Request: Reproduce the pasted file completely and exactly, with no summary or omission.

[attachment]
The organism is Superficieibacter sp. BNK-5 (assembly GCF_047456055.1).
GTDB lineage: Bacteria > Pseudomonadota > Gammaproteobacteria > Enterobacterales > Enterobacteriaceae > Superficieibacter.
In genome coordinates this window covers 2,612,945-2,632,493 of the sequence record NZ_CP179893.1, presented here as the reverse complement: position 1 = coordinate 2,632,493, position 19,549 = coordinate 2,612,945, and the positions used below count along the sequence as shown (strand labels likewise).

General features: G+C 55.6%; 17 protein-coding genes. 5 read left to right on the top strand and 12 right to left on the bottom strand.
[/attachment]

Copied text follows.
The organism is Superficieibacter sp. BNK-5 (assembly GCF_047456055.1).
GTDB lineage: Bacteria > Pseudomonadota > Gammaproteobacteria > Enterobacterales > Enterobacteriaceae > Superficieibacter.
In genome coordinates this window covers 2,612,945-2,632,493 of the sequence record NZ_CP179893.1, presented here as the reverse complement: position 1 = coordinate 2,632,493, position 19,549 = coordinate 2,612,945, and the positions used below count along the sequence as shown (strand labels likewise).

General features: G+C 55.6%; 17 protein-coding genes. 5 read left to right on the top strand and 12 right to left on the bottom strand.